Device used to nab drunken drivers worries civil liberties groups,

FREDERICKSBURG, Va. - A motorist eases to a stop at a sobriety checkpoint and rolls down his window. A police officer thrusts the illuminated end of a flashlight six inches from the driver's face and starts asking questions.

Unbeknownst to the motorist, a tiny, battery-powered device on the end of the flashlight is sucking in his breath and analyzing it for traces of alcohol.

Civil liberties groups say it's an invasion of privacy, a violation of the spirit, if not the letter, of the Fourth Amendment's protection against unreasonable search and seizure.

Police and the manufacturer of the ''P.A.S. III Sniffer'' disagree. They say the gadget - used by hundreds of police agencies nationwide - is merely an extension of the officer's nose, and nobody's ever questioned the propriety of police sniffing out drunken drivers.

''We like what we're doing,'' said Jarel R. Kelsey, president of PAS Systems International, based in a nondescript brick building in Fredericksburg. ''There's a well-established need for this technology. You just have to look at the statistics on alcohol-related traffic deaths.''

According to the National Highway Traffic Safety Administration, 15,935 people died in alcohol-related crashes in 1998, making up 38.4 percent of all traffic deaths in the United States.

But the executive director of the American Civil Liberties Union in Virginia, Kent Willis, said that while getting drunken drivers off the highways is a noble cause, it should not come at the expense of privacy.

''Where will we finally draw the line? Why not just fight crime by creating adult curfews and randomly searching houses? Both would assist in crime fighting but would be a dramatic blow to privacy rights,'' Willis said.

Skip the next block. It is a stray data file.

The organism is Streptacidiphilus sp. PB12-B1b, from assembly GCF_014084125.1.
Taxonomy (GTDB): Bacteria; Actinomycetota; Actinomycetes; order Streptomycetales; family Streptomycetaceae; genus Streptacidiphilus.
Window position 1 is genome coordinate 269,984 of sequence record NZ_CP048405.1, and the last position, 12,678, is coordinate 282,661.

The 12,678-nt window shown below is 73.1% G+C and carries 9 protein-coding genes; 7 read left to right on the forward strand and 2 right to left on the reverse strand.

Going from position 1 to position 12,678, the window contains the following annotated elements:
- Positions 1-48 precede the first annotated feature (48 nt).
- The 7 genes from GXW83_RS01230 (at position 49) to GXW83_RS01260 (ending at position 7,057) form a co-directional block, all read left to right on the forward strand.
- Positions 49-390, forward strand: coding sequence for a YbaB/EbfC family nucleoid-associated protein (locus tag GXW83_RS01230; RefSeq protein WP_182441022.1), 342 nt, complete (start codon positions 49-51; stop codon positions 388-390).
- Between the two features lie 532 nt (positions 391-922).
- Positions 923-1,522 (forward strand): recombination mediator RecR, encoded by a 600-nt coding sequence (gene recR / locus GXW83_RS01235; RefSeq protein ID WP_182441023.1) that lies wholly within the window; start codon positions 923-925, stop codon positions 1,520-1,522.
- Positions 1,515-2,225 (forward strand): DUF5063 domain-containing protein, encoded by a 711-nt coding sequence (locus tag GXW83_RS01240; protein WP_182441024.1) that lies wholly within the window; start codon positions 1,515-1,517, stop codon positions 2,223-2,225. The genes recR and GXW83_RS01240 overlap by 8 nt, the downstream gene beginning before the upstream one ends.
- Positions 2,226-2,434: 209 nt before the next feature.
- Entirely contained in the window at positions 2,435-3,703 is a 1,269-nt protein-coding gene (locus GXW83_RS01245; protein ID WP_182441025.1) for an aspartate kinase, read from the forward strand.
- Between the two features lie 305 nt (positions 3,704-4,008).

Covert use of the Sniffer amounts to entrapment, said John Whitehead, president of the Rutherford Institute, a civil liberties group based in Charlottesville.

''They're reaching into your vehicle with an electronic device,'' Whitehead said. ''That's the sort of thing you expect in Eastern Bloc countries or Communist China, not the United States.''

The Sniffer has been on the market since 1993. For daytime use when the flashlight isn't appropriate, the company also sells a clipboard containing an alcohol sensor.

The constitutionality of the Sniffer has never been tested in court. Kelsey said his company has done considerable research on the issue and he is confident the device would withstand a legal challenge.

He said it falls under the ''plain sight doctrine,'' which holds that observations an officer makes with his senses do not violate the Fourth Amendment. The doctrine applies whether the officer collects the air sample with his unaided nose or with the Sniffer, Kelsey said.

The Fairfax County police department has 21 Sniffers for its force of more than 1,200 officers, said Jerry Stemler, coordinator of anti-drunken driving programs for the department.

''The big advantage is they're able to detect alcohol in the air where an officer may not for one or more reasons,'' Stemler said.

For example, an officer's sense of smell might be dulled by a cold or allergies, or a brisk wind might blow alcohol fumes away.

Nobody is arrested based solely on a positive reading by the Sniffer. If the device indicates alcohol in the air sample, the driver is held for further tests.

''It's quick, it's noninvasive, and it protects the safety of the officer'' because he doesn't have to get right in the driver's face, said Simon Stapleton, executive director of the Virginia chapter of Mothers Against Drunk Driving.


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Mothers Against Drunk Driving:

Rutherford Institute:

American Civil Liberties Union:


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